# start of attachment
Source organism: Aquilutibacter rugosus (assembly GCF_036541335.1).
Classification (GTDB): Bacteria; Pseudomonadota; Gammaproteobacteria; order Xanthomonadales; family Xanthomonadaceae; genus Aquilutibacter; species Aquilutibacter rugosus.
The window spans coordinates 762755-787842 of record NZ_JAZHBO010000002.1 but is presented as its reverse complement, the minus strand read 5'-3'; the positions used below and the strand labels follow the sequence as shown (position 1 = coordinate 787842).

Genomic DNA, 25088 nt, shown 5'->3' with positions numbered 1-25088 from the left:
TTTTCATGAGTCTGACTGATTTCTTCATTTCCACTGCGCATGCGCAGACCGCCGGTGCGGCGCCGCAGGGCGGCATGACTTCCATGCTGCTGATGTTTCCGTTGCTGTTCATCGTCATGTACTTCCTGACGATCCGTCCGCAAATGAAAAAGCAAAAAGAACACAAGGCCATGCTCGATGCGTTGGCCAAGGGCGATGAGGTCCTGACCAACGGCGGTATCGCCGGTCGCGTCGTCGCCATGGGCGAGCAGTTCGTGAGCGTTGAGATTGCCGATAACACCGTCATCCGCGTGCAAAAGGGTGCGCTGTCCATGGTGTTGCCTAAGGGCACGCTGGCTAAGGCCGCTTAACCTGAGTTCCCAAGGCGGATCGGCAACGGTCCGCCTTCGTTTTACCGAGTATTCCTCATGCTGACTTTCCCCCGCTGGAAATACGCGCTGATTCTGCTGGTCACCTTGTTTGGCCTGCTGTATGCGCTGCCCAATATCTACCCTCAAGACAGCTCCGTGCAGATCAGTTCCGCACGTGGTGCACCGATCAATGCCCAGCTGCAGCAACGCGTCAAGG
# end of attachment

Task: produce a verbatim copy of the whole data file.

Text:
Source organism: Aquilutibacter rugosus (assembly GCF_036541335.1).
Classification (GTDB): Bacteria; Pseudomonadota; Gammaproteobacteria; order Xanthomonadales; family Xanthomonadaceae; genus Aquilutibacter; species Aquilutibacter rugosus.
The window spans coordinates 762755-787842 of record NZ_JAZHBO010000002.1 but is presented as its reverse complement, the minus strand read 5'-3'; the positions used below and the strand labels follow the sequence as shown (position 1 = coordinate 787842).

Genomic DNA, 25088 nt, shown 5'->3' with positions numbered 1-25088 from the left:
TTTTCATGAGTCTGACTGATTTCTTCATTTCCACTGCGCATGCGCAGACCGCCGGTGCGGCGCCGCAGGGCGGCATGACTTCCATGCTGCTGATGTTTCCGTTGCTGTTCATCGTCATGTACTTCCTGACGATCCGTCCGCAAATGAAAAAGCAAAAAGAACACAAGGCCATGCTCGATGCGTTGGCCAAGGGCGATGAGGTCCTGACCAACGGCGGTATCGCCGGTCGCGTCGTCGCCATGGGCGAGCAGTTCGTGAGCGTTGAGATTGCCGATAACACCGTCATCCGCGTGCAAAAGGGTGCGCTGTCCATGGTGTTGCCTAAGGGCACGCTGGCTAAGGCCGCTTAACCTGAGTTCCCAAGGCGGATCGGCAACGGTCCGCCTTCGTTTTACCGAGTATTCCTCATGCTGACTTTCCCCCGCTGGAAATACGCGCTGATTCTGCTGGTCACCTTGTTTGGCCTGCTGTATGCGCTGCCCAATATCTACCCTCAAGACAGCTCCGTGCAGATCAGTTCCGCACGTGGTGCACCGATCAATGCCCAGCTGCAGCAACGCGTCAAGG